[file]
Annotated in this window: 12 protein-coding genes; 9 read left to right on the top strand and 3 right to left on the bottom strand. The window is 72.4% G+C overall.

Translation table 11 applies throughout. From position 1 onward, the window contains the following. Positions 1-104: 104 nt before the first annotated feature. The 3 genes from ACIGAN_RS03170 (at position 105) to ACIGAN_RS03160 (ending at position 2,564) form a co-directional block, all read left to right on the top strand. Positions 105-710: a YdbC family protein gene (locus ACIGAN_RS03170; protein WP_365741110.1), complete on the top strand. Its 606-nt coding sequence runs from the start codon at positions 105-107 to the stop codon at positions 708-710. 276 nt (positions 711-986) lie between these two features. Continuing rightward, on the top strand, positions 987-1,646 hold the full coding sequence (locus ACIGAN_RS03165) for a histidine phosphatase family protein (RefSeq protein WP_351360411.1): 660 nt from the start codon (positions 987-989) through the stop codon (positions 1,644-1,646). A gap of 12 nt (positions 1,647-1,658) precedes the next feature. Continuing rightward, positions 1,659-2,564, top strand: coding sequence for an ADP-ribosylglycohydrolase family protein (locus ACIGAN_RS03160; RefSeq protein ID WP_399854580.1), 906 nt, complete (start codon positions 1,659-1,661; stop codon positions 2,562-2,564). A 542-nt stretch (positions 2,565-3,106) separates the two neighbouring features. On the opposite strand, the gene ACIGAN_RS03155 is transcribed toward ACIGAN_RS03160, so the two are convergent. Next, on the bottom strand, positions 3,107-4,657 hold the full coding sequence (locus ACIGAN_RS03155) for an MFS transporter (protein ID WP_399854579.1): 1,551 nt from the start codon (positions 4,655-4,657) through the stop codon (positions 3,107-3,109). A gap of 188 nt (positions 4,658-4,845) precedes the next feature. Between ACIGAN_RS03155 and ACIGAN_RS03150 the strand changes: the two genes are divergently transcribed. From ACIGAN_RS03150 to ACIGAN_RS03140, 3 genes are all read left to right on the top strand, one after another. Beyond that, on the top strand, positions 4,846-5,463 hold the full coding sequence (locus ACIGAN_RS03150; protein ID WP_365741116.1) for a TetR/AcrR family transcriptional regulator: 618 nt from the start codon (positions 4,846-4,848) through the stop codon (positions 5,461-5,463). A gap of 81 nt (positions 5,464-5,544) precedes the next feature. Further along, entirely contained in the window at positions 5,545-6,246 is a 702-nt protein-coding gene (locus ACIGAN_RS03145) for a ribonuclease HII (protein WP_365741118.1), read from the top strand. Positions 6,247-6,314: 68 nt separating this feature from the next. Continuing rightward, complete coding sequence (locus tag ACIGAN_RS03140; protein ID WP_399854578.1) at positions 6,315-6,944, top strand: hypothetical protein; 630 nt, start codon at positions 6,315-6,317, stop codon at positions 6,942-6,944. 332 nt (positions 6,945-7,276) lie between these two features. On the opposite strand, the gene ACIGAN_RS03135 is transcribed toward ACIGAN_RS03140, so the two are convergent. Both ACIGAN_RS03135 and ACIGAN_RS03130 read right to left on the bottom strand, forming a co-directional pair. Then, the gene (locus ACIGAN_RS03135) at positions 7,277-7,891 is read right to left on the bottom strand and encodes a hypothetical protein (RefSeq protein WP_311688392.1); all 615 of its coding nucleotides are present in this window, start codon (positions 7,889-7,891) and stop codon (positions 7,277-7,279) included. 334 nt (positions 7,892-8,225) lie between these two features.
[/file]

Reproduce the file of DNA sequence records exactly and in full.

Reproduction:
Annotated in this window: 12 protein-coding genes; 9 read left to right on the top strand and 3 right to left on the bottom strand. The window is 72.4% G+C overall.

Translation table 11 applies throughout. From position 1 onward, the window contains the following. Positions 1-104: 104 nt before the first annotated feature. The 3 genes from ACIGAN_RS03170 (at position 105) to ACIGAN_RS03160 (ending at position 2,564) form a co-directional block, all read left to right on the top strand. Positions 105-710: a YdbC family protein gene (locus ACIGAN_RS03170; protein WP_365741110.1), complete on the top strand. Its 606-nt coding sequence runs from the start codon at positions 105-107 to the stop codon at positions 708-710. 276 nt (positions 711-986) lie between these two features. Continuing rightward, on the top strand, positions 987-1,646 hold the full coding sequence (locus ACIGAN_RS03165) for a histidine phosphatase family protein (RefSeq protein WP_351360411.1): 660 nt from the start codon (positions 987-989) through the stop codon (positions 1,644-1,646). A gap of 12 nt (positions 1,647-1,658) precedes the next feature. Continuing rightward, positions 1,659-2,564, top strand: coding sequence for an ADP-ribosylglycohydrolase family protein (locus ACIGAN_RS03160; RefSeq protein ID WP_399854580.1), 906 nt, complete (start codon positions 1,659-1,661; stop codon positions 2,562-2,564). A 542-nt stretch (positions 2,565-3,106) separates the two neighbouring features. On the opposite strand, the gene ACIGAN_RS03155 is transcribed toward ACIGAN_RS03160, so the two are convergent. Next, on the bottom strand, positions 3,107-4,657 hold the full coding sequence (locus ACIGAN_RS03155) for an MFS transporter (protein ID WP_399854579.1): 1,551 nt from the start codon (positions 4,655-4,657) through the stop codon (positions 3,107-3,109). A gap of 188 nt (positions 4,658-4,845) precedes the next feature. Between ACIGAN_RS03155 and ACIGAN_RS03150 the strand changes: the two genes are divergently transcribed. From ACIGAN_RS03150 to ACIGAN_RS03140, 3 genes are all read left to right on the top strand, one after another. Beyond that, on the top strand, positions 4,846-5,463 hold the full coding sequence (locus ACIGAN_RS03150; protein ID WP_365741116.1) for a TetR/AcrR family transcriptional regulator: 618 nt from the start codon (positions 4,846-4,848) through the stop codon (positions 5,461-5,463). A gap of 81 nt (positions 5,464-5,544) precedes the next feature. Further along, entirely contained in the window at positions 5,545-6,246 is a 702-nt protein-coding gene (locus ACIGAN_RS03145) for a ribonuclease HII (protein WP_365741118.1), read from the top strand. Positions 6,247-6,314: 68 nt separating this feature from the next. Continuing rightward, complete coding sequence (locus tag ACIGAN_RS03140; protein ID WP_399854578.1) at positions 6,315-6,944, top strand: hypothetical protein; 630 nt, start codon at positions 6,315-6,317, stop codon at positions 6,942-6,944. 332 nt (positions 6,945-7,276) lie between these two features. On the opposite strand, the gene ACIGAN_RS03135 is transcribed toward ACIGAN_RS03140, so the two are convergent. Both ACIGAN_RS03135 and ACIGAN_RS03130 read right to left on the bottom strand, forming a co-directional pair. Then, the gene (locus ACIGAN_RS03135) at positions 7,277-7,891 is read right to left on the bottom strand and encodes a hypothetical protein (RefSeq protein WP_311688392.1); all 615 of its coding nucleotides are present in this window, start codon (positions 7,889-7,891) and stop codon (positions 7,277-7,279) included. 334 nt (positions 7,892-8,225) lie between these two features.